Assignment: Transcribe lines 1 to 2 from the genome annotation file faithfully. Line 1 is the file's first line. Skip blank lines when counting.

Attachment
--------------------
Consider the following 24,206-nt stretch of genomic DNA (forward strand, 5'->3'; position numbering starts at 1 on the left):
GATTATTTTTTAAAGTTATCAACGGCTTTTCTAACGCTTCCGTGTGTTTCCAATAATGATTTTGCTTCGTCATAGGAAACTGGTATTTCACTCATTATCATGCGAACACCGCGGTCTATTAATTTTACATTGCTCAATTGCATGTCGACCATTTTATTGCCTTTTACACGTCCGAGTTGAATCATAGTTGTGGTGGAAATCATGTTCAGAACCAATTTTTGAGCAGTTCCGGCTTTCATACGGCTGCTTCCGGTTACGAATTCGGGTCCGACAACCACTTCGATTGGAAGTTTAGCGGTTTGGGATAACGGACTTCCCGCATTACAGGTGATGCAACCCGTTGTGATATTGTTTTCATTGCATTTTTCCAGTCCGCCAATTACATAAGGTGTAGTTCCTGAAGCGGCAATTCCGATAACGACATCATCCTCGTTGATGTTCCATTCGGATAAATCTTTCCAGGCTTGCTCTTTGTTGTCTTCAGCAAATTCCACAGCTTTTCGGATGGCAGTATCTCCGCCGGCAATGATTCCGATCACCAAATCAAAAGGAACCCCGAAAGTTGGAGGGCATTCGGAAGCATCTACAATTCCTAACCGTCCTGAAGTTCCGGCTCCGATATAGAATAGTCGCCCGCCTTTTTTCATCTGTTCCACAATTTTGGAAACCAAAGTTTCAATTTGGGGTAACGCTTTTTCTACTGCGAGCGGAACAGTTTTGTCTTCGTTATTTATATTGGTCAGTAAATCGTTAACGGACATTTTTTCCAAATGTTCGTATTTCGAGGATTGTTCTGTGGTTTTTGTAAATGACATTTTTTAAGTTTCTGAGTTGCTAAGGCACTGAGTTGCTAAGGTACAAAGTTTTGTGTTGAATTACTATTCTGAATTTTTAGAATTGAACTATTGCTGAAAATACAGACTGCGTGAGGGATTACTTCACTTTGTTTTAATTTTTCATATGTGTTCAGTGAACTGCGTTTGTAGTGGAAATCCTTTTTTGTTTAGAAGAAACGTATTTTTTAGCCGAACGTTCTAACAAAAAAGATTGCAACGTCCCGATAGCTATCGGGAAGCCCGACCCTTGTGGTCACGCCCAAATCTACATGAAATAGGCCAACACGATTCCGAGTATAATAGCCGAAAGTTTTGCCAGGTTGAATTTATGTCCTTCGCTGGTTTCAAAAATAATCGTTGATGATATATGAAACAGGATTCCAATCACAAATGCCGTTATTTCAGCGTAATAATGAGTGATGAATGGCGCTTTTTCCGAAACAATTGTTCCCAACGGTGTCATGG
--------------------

Consider the following 24,206-nt stretch of genomic DNA (forward strand, 5'->3'; position numbering starts at 1 on the left):
GATTATTTTTTAAAGTTATCAACGGCTTTTCTAACGCTTCCGTGTGTTTCCAATAATGATTTTGCTTCGTCATAGGAAACTGGTATTTCACTCATTATCATGCGAACACCGCGGTCTATTAATTTTACATTGCTCAATTGCATGTCGACCATTTTATTGCCTTTTACACGTCCGAGTTGAATCATAGTTGTGGTGGAAATCATGTTCAGAACCAATTTTTGAGCAGTTCCGGCTTTCATACGGCTGCTTCCGGTTACGAATTCGGGTCCGACAACCACTTCGATTGGAAGTTTAGCGGTTTGGGATAACGGACTTCCCGCATTACAGGTGATGCAACCCGTTGTGATATTGTTTTCATTGCATTTTTCCAGTCCGCCAATTACATAAGGTGTAGTTCCTGAAGCGGCAATTCCGATAACGACATCATCCTCGTTGATGTTCCATTCGGATAAATCTTTCCAGGCTTGCTCTTTGTTGTCTTCAGCAAATTCCACAGCTTTTCGGATGGCAGTATCTCCGCCGGCAATGATTCCGATCACCAAATCAAAAGGAACCCCGAAAGTTGGAGGGCATTCGGAAGCATCTACAATTCCTAACCGTCCTGAAGTTCCGGCTCCGATATAGAATAGTCGCCCGCCTTTTTTCATCTGTTCCACAATTTTGGAAACCAAAGTTTCAATTTGGGGTAACGCTTTTTCTACTGCGAGCGGAACAGTTTTGTCTTCGTTATTTATATTGGTCAGTAAATCGTTAACGGACATTTTTTCCAAATGTTCGTATTTCGAGGATTGTTCTGTGGTTTTTGTAAATGACATTTTTTAAGTTTCTGAGTTGCTAAGGCACTGAGTTGCTAAGGTACAAAGTTTTGTGTTGAATTACTATTCTGAATTTTTAGAATTGAACTATTGCTGAAAATACAGACTGCGTGAGGGATTACTTCACTTTGTTTTAATTTTTCATATGTGTTCAGTGAACTGCGTTTGTAGTGGAAATCCTTTTTTGTTTAGAAGAAACGTATTTTTTAGCCGAACGTTCTAACAAAAAAGATTGCAACGTCCCGATAGCTATCGGGAAGCCCGACCCTTGTGGTCACGCCCAAATCTACATGAAATAGGCCAACACGATTCCGAGTATAATAGCCGAAAGTTTTGCCAGGTTGAATTTATGTCCTTCGCTGGTTTCAAAAATAATCGTTGATGATATATGAAACAGGATTCCAATCACAAATGCCGTTATTTCAGCGTAATAATGAGTGATGAATGGCGCTTTTTCCGAAACAATTGTTCCCAACGGTGTCATGG